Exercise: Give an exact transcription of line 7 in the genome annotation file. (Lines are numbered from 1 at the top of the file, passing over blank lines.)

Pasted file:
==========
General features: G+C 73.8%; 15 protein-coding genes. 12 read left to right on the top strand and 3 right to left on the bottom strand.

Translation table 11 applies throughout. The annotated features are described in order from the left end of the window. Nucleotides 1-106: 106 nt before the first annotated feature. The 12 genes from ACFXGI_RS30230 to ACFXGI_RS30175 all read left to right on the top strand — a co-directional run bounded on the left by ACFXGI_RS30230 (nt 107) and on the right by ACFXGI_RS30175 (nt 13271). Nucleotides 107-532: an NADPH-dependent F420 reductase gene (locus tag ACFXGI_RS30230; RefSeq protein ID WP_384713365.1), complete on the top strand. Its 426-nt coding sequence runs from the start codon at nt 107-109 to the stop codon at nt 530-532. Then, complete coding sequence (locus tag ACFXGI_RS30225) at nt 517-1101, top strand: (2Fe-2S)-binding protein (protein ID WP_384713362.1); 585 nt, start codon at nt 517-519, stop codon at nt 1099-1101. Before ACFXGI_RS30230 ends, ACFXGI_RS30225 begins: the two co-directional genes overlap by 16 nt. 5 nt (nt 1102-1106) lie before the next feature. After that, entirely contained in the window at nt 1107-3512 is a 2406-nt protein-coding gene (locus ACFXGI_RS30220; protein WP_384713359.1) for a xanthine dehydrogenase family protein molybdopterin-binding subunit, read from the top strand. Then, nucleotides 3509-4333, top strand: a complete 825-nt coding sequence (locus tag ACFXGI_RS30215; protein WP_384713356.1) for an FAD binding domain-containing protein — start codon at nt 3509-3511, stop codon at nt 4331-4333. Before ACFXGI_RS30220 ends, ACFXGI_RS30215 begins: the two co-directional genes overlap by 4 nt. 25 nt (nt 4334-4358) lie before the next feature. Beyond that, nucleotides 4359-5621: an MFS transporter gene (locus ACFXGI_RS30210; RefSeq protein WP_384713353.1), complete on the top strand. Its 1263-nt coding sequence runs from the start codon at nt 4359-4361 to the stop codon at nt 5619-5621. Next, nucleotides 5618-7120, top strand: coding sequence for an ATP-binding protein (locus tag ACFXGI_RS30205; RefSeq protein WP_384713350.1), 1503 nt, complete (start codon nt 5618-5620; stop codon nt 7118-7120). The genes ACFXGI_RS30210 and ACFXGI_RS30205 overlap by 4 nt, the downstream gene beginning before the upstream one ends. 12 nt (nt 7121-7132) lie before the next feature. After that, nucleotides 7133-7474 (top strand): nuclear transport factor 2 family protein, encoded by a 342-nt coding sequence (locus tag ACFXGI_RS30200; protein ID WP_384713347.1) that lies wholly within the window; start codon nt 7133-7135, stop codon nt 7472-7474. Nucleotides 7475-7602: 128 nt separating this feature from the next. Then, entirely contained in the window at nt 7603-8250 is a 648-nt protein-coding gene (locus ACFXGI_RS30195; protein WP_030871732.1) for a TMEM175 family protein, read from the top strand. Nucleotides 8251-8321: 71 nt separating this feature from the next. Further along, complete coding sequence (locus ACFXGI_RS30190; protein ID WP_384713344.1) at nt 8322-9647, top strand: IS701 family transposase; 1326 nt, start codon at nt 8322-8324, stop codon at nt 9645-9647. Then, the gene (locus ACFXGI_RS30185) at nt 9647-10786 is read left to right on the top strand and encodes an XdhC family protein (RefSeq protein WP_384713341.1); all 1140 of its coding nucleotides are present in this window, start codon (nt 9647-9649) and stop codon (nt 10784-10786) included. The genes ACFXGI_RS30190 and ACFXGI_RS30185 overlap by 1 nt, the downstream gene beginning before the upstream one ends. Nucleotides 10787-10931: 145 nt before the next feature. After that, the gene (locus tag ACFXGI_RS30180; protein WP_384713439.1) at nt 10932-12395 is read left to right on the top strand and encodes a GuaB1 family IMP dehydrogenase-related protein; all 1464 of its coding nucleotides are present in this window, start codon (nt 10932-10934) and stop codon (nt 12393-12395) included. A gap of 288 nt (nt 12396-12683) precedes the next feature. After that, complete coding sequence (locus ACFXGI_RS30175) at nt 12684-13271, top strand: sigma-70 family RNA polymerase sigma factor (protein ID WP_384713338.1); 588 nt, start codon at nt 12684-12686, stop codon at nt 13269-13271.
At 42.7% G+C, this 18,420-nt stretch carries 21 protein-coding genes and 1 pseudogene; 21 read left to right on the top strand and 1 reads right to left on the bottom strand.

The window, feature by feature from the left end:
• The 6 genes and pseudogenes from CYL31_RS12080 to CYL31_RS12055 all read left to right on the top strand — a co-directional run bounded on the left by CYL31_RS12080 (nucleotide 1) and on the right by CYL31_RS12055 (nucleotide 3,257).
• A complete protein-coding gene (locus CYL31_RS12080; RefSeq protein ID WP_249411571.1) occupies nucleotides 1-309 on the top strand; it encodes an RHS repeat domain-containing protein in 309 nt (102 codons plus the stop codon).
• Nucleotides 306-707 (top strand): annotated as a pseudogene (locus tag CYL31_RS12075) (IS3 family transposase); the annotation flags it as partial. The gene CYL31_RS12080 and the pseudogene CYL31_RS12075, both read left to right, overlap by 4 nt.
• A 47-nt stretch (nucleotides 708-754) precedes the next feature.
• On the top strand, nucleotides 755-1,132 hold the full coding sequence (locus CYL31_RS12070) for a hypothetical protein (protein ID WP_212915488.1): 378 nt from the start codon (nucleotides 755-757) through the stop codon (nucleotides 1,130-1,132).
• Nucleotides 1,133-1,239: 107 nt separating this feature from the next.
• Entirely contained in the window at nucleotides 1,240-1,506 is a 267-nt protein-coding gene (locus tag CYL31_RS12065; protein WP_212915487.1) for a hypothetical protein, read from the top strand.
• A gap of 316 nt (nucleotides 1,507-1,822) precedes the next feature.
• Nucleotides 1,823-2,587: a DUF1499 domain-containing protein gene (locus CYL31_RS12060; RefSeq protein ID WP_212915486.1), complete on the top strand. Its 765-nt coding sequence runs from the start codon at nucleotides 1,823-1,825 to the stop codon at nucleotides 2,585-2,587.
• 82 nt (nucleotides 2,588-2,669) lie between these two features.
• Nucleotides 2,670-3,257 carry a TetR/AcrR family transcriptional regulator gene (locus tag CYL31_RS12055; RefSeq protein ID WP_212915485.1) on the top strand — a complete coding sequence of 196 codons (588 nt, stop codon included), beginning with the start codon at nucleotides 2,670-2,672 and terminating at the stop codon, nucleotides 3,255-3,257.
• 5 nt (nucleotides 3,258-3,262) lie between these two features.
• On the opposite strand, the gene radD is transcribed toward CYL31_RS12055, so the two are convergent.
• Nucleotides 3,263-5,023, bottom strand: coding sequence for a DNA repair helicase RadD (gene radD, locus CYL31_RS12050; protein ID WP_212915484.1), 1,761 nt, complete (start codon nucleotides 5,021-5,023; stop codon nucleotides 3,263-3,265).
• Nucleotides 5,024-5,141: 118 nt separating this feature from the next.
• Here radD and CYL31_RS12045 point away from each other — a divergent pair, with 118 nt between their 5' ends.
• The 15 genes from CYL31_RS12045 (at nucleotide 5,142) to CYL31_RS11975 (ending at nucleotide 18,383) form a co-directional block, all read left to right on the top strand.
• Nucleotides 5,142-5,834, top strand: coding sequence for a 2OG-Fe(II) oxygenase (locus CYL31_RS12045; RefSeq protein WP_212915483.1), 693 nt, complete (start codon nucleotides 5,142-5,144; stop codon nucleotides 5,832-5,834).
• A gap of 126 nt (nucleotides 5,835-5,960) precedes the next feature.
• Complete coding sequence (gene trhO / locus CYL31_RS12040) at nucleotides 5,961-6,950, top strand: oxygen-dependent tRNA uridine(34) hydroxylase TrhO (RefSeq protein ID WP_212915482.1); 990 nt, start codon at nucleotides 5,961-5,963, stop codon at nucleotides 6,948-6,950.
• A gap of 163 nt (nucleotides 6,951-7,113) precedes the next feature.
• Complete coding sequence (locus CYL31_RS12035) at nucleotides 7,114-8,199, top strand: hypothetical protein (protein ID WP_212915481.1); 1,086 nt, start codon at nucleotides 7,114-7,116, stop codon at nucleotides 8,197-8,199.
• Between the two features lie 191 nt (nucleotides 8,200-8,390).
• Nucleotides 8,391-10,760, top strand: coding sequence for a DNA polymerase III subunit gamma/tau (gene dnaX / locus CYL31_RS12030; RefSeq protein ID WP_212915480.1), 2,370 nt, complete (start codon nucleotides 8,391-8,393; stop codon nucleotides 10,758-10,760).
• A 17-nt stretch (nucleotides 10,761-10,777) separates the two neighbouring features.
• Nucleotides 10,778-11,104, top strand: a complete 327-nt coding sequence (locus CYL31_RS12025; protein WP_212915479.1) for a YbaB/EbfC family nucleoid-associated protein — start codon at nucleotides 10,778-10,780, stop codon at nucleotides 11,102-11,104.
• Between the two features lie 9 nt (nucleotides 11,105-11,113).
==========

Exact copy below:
• Nucleotides 306-707 (top strand): annotated as a pseudogene (locus tag CYL31_RS12075) (IS3 family transposase); the annotation flags it as partial. The gene CYL31_RS12080 and the pseudogene CYL31_RS12075, both read left to right, overlap by 4 nt.